yes, you can make without sugar. It will naturally tastes a little sweet. You can keep for a week in the fridge. Good luck with your Korean cooking!

  2. ashleele1989 Anaheim, California, USA My profile page joined 5/14
    Posted May 2nd, 2014 at 8:02 am | # |

    Hi Maangchi, thank you so so much for the great ( very thorough and clear) recipe for sikhye. I learnt about sikhye from your site and never hesitate to give it a try because of your detailing video clip. Before making my own sikhye, I have tried the drink from one of the best korean tofu house restaurant in my town called Kaju tofu house but their sikhye is really bad, overly sweet and all the rice sinks down to the bottom. I decided to make my own sikhye right after getting out of the restaurant. I followed your recipe carefully and try to read most of the comments to get more ideas about the drink. So, finally, i made it so successfully. I love to make my sikhye less sweet than usual so right before serving I can sprinkle a bit of sugar to the drink and then add the rice, amazingly all the rice float, i mean all of them float, none sinks down to the bottom. My sikhye has a unique aroma that i cannot describe, i believe the aroma comes from the barley malt and also the fermenting process with rice has made the smell more attractive. I love to cook korean food and i find your site’s recipes are great to try. I have made so far plenty dishes from your recipes. Thank you again for your great contribution

    • Maangchi New York City My profile page joined 8/08
      Posted May 4th, 2014 at 11:44 am | # |

      It sounds like you made perfect shikhye! Yes, I like my shikhye less sweet with full malt flavor, too!
      “..right before serving I can sprinkle a bit of sugar to the drink and then add the rice, amazingly all the rice float,” yes, that’s right! Congratulations!

  3. sl100048 Singapore My profile page joined 6/11
    Posted December 22nd, 2013 at 9:16 pm | # |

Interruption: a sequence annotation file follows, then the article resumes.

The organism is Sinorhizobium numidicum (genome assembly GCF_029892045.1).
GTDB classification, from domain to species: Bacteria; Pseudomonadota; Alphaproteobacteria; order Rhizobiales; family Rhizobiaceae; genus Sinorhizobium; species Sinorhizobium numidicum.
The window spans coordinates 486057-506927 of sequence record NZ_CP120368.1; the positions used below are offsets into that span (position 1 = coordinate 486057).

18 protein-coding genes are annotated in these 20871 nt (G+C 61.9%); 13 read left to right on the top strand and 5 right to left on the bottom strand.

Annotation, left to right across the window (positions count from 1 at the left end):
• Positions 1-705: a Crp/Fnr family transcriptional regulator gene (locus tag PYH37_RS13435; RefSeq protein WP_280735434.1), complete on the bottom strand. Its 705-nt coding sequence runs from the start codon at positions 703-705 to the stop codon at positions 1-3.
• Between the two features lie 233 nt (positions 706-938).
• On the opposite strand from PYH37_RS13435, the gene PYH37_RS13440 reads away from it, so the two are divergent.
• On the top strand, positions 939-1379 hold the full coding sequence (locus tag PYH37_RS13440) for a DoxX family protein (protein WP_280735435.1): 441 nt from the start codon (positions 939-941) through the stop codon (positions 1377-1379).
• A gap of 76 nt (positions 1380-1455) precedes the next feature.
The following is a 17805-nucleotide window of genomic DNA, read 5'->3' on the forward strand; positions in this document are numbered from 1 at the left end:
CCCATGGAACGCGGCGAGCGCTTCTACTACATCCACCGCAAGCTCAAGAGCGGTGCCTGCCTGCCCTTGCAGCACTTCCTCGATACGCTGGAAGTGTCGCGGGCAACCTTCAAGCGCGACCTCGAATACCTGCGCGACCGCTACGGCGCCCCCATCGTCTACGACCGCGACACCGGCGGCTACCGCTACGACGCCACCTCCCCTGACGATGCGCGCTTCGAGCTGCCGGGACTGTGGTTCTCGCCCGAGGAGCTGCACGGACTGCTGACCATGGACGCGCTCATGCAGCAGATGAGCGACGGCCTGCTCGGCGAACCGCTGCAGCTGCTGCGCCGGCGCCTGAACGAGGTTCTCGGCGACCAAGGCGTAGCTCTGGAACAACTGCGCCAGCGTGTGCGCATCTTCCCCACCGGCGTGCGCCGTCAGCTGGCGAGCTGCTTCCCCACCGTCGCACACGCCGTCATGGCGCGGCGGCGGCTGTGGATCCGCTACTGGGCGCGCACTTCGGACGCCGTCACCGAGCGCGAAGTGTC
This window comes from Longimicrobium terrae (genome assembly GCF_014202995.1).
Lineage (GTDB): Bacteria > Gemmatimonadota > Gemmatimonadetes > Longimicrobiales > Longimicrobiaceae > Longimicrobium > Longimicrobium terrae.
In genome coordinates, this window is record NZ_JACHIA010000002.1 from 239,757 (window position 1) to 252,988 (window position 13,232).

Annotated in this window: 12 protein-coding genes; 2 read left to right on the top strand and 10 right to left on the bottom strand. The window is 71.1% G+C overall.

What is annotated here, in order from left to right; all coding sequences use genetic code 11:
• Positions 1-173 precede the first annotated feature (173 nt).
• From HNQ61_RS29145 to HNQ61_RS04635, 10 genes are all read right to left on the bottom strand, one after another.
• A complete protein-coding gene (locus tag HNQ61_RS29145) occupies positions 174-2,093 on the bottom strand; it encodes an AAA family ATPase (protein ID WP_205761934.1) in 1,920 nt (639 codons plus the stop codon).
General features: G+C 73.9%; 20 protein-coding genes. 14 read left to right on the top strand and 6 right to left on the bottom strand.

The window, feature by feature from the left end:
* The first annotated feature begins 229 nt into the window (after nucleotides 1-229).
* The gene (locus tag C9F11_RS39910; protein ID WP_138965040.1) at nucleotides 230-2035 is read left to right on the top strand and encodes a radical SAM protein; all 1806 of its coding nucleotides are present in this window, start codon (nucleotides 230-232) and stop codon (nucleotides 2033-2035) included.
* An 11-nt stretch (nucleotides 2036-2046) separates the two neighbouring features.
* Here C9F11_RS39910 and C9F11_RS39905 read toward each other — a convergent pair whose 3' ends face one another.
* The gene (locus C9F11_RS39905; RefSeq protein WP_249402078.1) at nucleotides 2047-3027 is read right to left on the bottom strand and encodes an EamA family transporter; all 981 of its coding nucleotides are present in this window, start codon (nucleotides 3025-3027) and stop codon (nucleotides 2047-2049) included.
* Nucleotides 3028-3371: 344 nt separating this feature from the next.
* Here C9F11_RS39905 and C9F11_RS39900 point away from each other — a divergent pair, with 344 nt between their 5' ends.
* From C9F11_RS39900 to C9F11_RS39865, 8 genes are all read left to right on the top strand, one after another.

Hi Maangchi – I love your Shikhye recipe which is super easy. I am wondering how to make the cooked rice float a lot when serving as I tried twice which all cases the rice sank more than floating. Appreciate your advice on this. Have a great festive season.

    ps – I will be making this dessert for the New Year as my son is here from UK to spend time with us.

    Best, JY

  4. anastasialeehanbyul Seoul, South Korea My profile page joined 2/12
    Posted July 5th, 2013 at 4:32 am | # |

    Hi, Maangchi!
    Do you know by any chance exactly at what temperature should this mixture be kept to ferment successfully? I’m asking that because I found out that my rice cooker’s keep warm temperature is 70 C. This would be too high for making yogurt for example (I can adjust this temperature to 50 C). I was thinking that same applies in this case, and I need to lower the temperature, if I don’t maybe the rice won’t ferment properly. In any case I will try this recipe with lower temp first and see how it goes.

    • Maangchi New York City My profile page joined 8/08
      Posted July 7th, 2013 at 1:53 pm | # |

      I have never measured the temperature when I made shikhey but I think I should do next time I make it again. Let me know about your experiment.

      • pink1e San Francisco My profile page joined 7/14
        Posted July 30th, 2014 at 6:47 pm | # |

        Other recipes say keep it between 50 – 60 ℃ (120 – 40 F)

  5. saigelee nunapitchuk My profile page joined 6/13
    Posted June 12th, 2013 at 6:01 am | # |

    I tried making this and it didn’t work. I followed the recipe but 5 hours later the rice didn’t float. what did I do wrong?

    • Poidog_HI Guam My profile page joined 3/13
      Posted June 16th, 2013 at 9:38 am | # |

      The first time I made Sikhye it came out just like in the video, using a Korean Malt Powder I purchased from ebay. However because the malt powder was expensive I looked for an inexpensive alternative, and used a US made malt powder meant for baking or home beer brewing. I experienced the same results; the rice would not float to the surface even after 6 hours. I am going to go back to the previous malt powder I used. I found another seller who sells the barley malt in its raw form but one package is $18US! I found in my local Korean super market “Barley Malt Tea” I wonder if I could use that instead?